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100 K Miata

It was January two years ago that I celebrated 15 years owning this 2002 Red Miata, affectionally named “Fireball” (short for Atomic FireBall, one of my wife’s favorite candies at the time I bought it).  And the December before that, I celebrated 20 years owning my other Miata, a 1994 nicknamed “Marshmallow” (so named by one of our artist friends for its toasted tan colored top over miniature white body).

Then last year, the Marshmallow celebrated reaching “classic” car status reaching the 25-year-old milestone.

Well recently, my 2002 Miata reached another milestone with me—100,000 miles!

Admittedly, 100,000 is not a lot of miles for a 17-year-old vehicle (less than 6,000 miles annually). But for most of those years, the ‘02 was not the only car I owned and had available to drive on a regular basis. It was joined first by a 2006 Mini Cooper S, then by a 2012 Fiat 500, and now finally by a 2016 Subaru WRX. However, for its first four years with me, the ’02 Miata was the only car I had and thus was my daily driver. It also is the one car I have not “loaned” out either to my wife or kids, so those 100,000 miles are for the most part my miles.

With cars lasting much longer today than they used to in the poor-quality days of the 1970s, a more significant milestone in the 21st century is probably an odometer hitting 250,000 miles.  I recall “Click and Clack” of NPR Car Talk affectionately citing a car reaching 250,000 miles as having made a one-way trip to the moon.  Well between my two Miatas, I have reached that 250,000-mile mark since the Marshmallow hit 150,000 miles in 2016.

But still, hitting 100,000 miles seems good cause for a little celebration.

When I wrote about the Fireball reaching an age of 15 years old (Going on Sweet 16), I chronicled many of the trips where those miles were logged.  In the two and a half years since then, I have only put an additional 5,203 miles on her to reach this 100,000-mile mark, miles which have mostly been in-town.  So, there are not any new exciting trips to expound upon.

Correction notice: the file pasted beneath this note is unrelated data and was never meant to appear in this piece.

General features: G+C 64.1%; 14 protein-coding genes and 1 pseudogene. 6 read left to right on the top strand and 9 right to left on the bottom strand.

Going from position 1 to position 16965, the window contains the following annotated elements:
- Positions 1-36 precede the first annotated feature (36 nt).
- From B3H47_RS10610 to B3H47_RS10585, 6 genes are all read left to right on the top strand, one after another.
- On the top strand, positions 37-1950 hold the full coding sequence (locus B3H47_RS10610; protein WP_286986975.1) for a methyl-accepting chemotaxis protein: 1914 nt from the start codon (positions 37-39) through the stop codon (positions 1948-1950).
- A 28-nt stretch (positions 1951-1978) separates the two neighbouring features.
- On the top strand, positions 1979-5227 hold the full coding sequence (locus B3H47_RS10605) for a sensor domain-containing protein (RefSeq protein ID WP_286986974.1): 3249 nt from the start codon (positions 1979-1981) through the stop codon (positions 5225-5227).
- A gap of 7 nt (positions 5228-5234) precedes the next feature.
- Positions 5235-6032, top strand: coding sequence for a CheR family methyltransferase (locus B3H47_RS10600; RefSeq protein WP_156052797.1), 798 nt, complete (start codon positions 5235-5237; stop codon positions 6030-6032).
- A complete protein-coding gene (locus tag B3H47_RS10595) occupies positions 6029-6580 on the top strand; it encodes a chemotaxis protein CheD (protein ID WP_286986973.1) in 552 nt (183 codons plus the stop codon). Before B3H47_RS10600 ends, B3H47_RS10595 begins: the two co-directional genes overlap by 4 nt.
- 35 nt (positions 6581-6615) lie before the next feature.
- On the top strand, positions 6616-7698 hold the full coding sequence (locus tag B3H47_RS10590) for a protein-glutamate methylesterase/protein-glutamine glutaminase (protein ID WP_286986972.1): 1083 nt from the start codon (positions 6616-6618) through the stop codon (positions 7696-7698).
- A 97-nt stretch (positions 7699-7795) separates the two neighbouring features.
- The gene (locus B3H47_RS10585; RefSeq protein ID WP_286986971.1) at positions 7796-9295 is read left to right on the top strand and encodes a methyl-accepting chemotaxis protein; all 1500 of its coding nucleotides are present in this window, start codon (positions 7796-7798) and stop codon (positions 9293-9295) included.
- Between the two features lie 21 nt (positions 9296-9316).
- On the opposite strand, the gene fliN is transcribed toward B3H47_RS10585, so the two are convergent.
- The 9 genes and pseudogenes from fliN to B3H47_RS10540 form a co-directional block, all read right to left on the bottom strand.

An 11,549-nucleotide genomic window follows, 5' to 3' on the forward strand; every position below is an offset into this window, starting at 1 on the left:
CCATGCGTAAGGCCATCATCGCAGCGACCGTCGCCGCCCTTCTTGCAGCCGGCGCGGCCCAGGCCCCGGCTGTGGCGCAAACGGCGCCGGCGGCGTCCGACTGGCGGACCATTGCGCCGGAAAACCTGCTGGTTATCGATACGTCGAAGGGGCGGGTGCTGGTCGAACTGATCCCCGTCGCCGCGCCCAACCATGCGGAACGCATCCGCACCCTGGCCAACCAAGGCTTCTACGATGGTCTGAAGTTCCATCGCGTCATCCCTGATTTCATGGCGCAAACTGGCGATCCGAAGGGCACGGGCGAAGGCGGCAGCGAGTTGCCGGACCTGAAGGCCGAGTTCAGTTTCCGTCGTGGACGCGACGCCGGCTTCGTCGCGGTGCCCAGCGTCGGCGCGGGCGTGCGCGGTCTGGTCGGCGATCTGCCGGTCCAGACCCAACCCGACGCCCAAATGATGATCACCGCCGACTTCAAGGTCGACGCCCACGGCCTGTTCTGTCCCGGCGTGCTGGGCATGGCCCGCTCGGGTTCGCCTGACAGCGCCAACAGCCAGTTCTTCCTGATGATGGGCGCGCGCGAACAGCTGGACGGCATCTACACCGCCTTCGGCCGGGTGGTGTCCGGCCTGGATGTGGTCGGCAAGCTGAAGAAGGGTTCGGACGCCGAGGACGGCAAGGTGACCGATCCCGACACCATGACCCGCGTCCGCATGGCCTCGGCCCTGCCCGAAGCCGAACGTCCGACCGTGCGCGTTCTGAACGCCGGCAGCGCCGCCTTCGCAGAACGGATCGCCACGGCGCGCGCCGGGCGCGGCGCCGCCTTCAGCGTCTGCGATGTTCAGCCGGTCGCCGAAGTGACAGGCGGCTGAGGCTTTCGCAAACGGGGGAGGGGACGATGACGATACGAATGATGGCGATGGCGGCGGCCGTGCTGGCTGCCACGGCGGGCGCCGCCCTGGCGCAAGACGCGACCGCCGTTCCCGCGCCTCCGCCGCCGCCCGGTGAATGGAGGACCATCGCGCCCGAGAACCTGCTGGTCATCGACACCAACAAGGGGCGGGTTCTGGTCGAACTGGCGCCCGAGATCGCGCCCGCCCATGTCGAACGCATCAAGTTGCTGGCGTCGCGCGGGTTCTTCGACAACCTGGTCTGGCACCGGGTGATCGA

Rather it seems appropriate not to look so much to the past but as to the future of this fun little car.

I also wrote recently that having owned a 2016 WRX for two years now has changed my perspective on the kind of car I enjoy driving and I went so far as to speculate that a WRX might actually be my last sports car.  It took me on my last trip to run the Tail of the Dragon and will also be my ride the next time I drive that exhilarating road.

So, you might think that this 2002 Miata might be relegated to living in the garage with little driving opportunities.  But the fact is, I still love to drive this car with the top down.  When the weather is right, there is nothing better than zooming down the road with the top down and the wind in my hair.  And I still look forward to that first top-down ride with one of my grandchildren once they get old enough to sit in the front seat.

Just being 17 years old, it does not have the comfortable ride of a new car.  In fact, a funny story, I recently upgraded my Fitbit to one of the newest models and discovered that the internal accelerometer must be more sensitive as the first time I wore it and drove in this Miata with the top down, I later saw that it had recorded my time in the car as 18 minutes of outdoor biking.  If only burning calories were that easy.

As I have mentioned in previous car posts, most of our long road trips in the future will be taken in either my wife’s Subaru Outback or my WRX.  As such, I suspect the next significant milestone this car will reach will likely not be a mileage one but an age one.  Because I would never consider selling it.

I learned the thrill of top down driving in a convertible when I was in college over 40 years ago and that pleasure has not diminished.  My future driving of both my 1994 Miata and this 2002 Miata will likely focus on those fair weather opportunities.  So, the Fireball and I will be together for the long term and I suspect we will enjoy each other’s company for many years to come.

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